A great example of this of this rule happened a few years ago to my Uncle, Marshall Cook, when he forgot about this point when being offered a corporate speaking opportunity in New York which he really didn’t want to do.

So he proceeded to ask for <$100k+ on the theory that no sane person would possibly take him up on that for a week long speaking engagement.

Naturally, this being a huge highly successful corporation, they not only raised their offer to surpass his asking price, but also offered to cover all the expenses through the following weekend for both him and my Aunt so they could have a nice short vacation together afterwards!

Now while obviously we can’t all expect that level of treatment from a major corporation, it’s important to sometimes remember that the value of expertise (like everything else) can often be in the eye of the beholder, but it’s important when trying to steal it not to take the wrong one, because you never know if it could actually be a glass eye which could potentially shatter into a million tiny shards some of which could fly into your eyes and blind you in a Twilight Zone worthy serving of gory ironic justice!

3. When dealing with the management interview, it’s not about what you say, but rather what you ask –

A great piece of advice was given to me by my father a few weeks ago when he suggested that in his dealings with management he’s found that the best approach is often to ask as many questions as possible during a meeting as nothing quite helps lifts the spirits (and by that I mean egos) of those involved by giving them a chance to share their vision (and by that I mean ambitions) of what they want for the company (and by that I mean themselves).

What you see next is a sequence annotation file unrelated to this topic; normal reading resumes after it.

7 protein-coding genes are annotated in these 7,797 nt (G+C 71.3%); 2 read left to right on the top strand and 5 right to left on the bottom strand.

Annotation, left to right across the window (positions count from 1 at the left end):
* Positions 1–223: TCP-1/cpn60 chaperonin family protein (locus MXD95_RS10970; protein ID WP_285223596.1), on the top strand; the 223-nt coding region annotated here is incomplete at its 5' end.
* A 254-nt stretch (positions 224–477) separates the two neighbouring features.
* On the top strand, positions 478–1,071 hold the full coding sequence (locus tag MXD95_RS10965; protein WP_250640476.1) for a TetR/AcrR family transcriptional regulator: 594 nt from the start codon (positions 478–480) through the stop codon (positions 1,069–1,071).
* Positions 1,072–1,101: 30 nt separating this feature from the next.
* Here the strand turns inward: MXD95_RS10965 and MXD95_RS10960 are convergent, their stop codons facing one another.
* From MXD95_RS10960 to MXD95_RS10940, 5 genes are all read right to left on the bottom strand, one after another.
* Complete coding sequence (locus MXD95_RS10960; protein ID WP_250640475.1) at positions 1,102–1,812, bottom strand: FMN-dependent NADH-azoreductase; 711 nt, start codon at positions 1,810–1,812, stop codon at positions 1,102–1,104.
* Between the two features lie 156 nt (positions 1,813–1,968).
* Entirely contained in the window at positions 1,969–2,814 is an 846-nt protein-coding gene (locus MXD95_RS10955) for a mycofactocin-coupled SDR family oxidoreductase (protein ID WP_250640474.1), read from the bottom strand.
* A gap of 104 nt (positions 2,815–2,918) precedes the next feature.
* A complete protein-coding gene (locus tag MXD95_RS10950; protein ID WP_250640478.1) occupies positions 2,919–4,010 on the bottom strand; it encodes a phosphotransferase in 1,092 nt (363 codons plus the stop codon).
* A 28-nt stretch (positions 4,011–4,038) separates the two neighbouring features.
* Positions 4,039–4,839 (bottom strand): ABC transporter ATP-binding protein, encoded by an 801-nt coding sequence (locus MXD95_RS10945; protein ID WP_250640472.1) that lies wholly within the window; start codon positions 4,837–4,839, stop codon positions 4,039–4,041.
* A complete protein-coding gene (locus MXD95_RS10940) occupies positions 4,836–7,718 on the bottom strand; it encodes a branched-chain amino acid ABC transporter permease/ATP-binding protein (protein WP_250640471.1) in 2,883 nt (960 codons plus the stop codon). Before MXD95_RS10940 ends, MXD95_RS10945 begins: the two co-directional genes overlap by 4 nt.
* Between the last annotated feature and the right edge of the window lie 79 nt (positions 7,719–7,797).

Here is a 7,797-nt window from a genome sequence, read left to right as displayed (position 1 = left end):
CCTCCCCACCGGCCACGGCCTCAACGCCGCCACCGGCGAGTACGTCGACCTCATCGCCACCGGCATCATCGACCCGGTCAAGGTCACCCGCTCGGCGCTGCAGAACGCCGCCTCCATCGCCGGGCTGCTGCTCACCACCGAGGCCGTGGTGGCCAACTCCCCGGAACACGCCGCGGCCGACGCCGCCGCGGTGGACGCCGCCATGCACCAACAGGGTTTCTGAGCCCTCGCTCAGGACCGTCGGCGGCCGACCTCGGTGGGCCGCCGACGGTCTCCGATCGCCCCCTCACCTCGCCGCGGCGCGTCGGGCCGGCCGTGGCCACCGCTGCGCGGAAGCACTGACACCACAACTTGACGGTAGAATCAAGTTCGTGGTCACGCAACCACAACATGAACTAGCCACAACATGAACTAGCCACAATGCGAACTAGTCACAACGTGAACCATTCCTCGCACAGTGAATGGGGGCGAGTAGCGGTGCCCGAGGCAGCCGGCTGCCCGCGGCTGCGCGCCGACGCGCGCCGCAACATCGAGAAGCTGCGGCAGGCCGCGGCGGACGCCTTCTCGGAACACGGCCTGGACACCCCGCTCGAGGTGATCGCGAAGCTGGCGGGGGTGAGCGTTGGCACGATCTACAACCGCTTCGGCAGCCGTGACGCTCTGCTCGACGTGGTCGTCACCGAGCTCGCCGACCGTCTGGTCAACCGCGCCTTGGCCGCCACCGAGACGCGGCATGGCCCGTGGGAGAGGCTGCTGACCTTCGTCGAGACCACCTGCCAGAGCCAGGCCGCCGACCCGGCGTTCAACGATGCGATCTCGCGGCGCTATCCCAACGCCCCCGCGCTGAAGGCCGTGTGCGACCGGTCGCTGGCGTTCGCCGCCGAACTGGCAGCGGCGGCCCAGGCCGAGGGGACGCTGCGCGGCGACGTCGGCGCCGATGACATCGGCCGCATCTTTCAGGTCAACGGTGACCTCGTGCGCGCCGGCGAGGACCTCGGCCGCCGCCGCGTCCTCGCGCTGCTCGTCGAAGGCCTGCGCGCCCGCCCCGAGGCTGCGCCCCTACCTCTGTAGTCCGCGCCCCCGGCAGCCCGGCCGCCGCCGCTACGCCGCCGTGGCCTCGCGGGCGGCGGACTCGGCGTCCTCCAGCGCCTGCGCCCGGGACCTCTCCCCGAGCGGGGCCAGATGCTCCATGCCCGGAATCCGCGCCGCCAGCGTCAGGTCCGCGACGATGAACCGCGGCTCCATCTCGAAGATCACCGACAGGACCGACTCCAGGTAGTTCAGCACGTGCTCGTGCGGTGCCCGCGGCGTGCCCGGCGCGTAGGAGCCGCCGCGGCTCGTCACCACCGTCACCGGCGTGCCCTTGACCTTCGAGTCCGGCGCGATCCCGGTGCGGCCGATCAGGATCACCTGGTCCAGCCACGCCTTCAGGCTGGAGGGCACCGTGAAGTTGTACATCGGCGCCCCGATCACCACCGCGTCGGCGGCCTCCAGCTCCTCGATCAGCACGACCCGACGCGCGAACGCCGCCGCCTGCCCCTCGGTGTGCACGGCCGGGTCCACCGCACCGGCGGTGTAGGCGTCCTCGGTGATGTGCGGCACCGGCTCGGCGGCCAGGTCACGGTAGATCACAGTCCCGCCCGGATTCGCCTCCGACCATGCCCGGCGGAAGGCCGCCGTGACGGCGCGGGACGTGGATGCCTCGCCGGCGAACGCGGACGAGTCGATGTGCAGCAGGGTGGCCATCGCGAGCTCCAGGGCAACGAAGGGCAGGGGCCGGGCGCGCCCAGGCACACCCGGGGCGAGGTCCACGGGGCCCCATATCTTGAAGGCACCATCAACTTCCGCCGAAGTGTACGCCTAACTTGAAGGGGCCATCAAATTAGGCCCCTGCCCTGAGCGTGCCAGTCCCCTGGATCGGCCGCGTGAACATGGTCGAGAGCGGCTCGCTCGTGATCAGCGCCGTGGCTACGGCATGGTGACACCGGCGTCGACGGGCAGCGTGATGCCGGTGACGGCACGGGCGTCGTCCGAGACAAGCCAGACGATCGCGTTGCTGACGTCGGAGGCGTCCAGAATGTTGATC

Going into the interview for my current job, my initial assessment was that I was in trouble as the person I was interviewing with was very knowledgeable about our products and the market our company was in, but he and I were on very different wavelengths as far as our experiences and take on certain aspects of the IT industry.

Obviously I needed to do something to remedy this, and I ended asking a lot of questions about the company which he was happy to answer which is how we ended building the foundation of what I hope to be a long and fruitful working relationship.

But sometimes you need to dig first in order to get the other guy to drop his guard before you can hit him with the shovel- er, that is to say that often the best working relationships can be based simply on the foundation of one person teaching another the potential perks and perils of their workplace.

Well, that’s all for me for now, so until next time readers, always remember that just because your paranoid, it doesn’t mean that someone hasn’t planted a 5 dimensional tracking device on you in the event that he has to go and rescue you from an invisible Yeti that’s about to eat your face while the Timelord that brought you into danger is distracted by a slowly crawling but shiny piece of local robotics-based currency on the nearby floor!

Cya Starside!

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2 Responses to Guest Post: Three Proven Job-Hunting Tips

  1. I love number 3, it gives a whole different perspective of how I walk into an interview.

    Thank you!

    Like